My provider issues a /48 prefix to my Fritz!Box modem/router. I wanted to use prefix delegation (PD) in my underlying network to distribute IPv6 connectivity. It took some trial and error to get this working, but I succeeded. Here’s how
Yes, I have a wonderful Internet Provider, that gives me a /48 prefix on the IPv6 side. I have an enormous address space to hand out (65536 networks!), therefore, and configuring this correctly on my Ubiquiti-based network was important.
However, this wonderful internet provider does not supply an equally wonderful modem. It is the FritzBox 7581 that has some caveats here and there. Google for DECT issues, for instance, or Port Forwarding issues. Brr.
That is why I prefer to delegate a lot of the real networking tasks to my Ubiquiti (Unifi) based setup. I have an USG (3P, the non-PRO version), and a 24-port 250W PoE switch, as well as an UC-AC PRO for wireless access.
Since the new controller version, IPv6 support was added, albeit in an “ALPHA”-state, meaning that users should expect bugs.
Enable IPv6 and PD on the USG
First things first. Follow this guide in order to enable the Ubiquiti-stuff for IPv6. If your modem/router is correctly set-up, this means your USG will have IPv6 connectivity on the WAN connection. In order to really verify this, proper CLI access is needed to the USG. Verify the (outbound) IPv6 connectivity by issuing a ping6, like
If there is a response, it means outward connectivity is established.
Enable IPv6 on your internal network
Firstly here, it is a good idea to have a rough idea of IPv6 subnets in your internal network. I run several VLANs on IPv4, and I would like to propagate this idea into IPv6 subnets. Use one of the excellent subnet calculators out there to plan for address spaces. I run 5 separate networks (management LAN, Office LAN, Multimedia LAN, guest LAN and IoT LAN), so I need at least 5 networks (in IPv6 speak, five /64 address blocks). Which will fit nicely in the 65536 networks my ISP allocated me 🙂
In the NETWORKS menu in your controller, pick the first network you want to configure and scroll down to the IPv6 part. Prefix Delegation should be pre-selected for you, and there is very little that you actually need to configure, except the Prefix ID, and whether or not to enable the Router Advertisements.
Because one of the nice things of IPv6 is its autoconfiguration ability, it is imperative that you enable the router advertisements, and DISABLE the DHCPv6 server. You don’t want a central agency handing out addresses, you want the client to discover its own address, based on the router it is connected to! Here’s how my Management LAN is configured:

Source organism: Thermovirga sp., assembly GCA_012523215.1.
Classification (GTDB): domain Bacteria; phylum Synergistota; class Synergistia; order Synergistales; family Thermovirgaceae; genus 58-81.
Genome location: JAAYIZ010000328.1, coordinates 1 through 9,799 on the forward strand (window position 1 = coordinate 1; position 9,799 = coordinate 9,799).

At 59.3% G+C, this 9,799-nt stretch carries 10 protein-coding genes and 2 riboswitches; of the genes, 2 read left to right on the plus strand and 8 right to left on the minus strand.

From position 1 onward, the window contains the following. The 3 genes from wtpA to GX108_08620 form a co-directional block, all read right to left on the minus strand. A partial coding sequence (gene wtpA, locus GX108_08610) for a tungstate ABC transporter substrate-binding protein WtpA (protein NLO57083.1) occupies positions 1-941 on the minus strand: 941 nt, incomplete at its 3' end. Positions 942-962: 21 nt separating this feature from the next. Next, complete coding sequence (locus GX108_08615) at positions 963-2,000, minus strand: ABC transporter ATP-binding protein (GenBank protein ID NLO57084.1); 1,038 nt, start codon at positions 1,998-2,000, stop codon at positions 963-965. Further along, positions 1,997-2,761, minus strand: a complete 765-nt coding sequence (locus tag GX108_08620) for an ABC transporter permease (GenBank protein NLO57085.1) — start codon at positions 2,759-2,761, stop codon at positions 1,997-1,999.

I chose 1 for the prefix-id, because this is also the VLAN indicator…
Make the connections
And then you find out, it doesn’t work. Client only have the link-local address and no IPv6 connectivity. Now what?
Time to do some troubleshooting. Let’s open up a CLI to the USG. Do this directly, if you are connected to the same network, or use the controller (and create a session via a switch, for example).
show ipv6 route show interfaces
Should give you details on the ipv6 status. As we already confirmed in the first step, there should be at least one (the eth0-interface, or WAN) that has a /128 address, because we established basic IPv6 connectivity. If not, please start from the top of this post.
And, because it doesn’t work, all other networks listed should only have IPv4 addresses. Now, what is wrong?
My go-to command is
that will display what is happening on the IPv6 side. Which will lead into:
Checking the prefix delegation size
As you remember, my provider allocates me a /48 block, as seen in this snippet from my FritzBox:
So, logically, I configured my USG to a prefix-size of /48, right?
Wrong. This is the prefix size my ISP allocates me. However, I found out through inspection of the dhcp6c.log, that apparently, this is not true:
add_ifprefix: invalid prefix length apparently tells us that the prefix requested does not concur with the prefix available. In my case, I decided for a little trial and error, increasing the prefix-size, eventually ending up at /60. This means 16 networks. A far way away from 65536, but then the result in the log is better:
And also the ipv6 routes are then populated:
And note that the USG is handing out /64 (one network) to the LANs.
Your ISP’s modem may not relay the full Prefix that your ISP allocates you.
Inspect the USG’s log files to get a clue as to where things are going wrong.
Play around with the prefix sizes, untill it works for you.
Ha, I’ll be darned, ran into exactly the same thing with the /48. Thanks for your post!
Thank you for your post. Made my life a lot easier and helped me understanding IPv6 a little bit more. I made a link to the article on my website!
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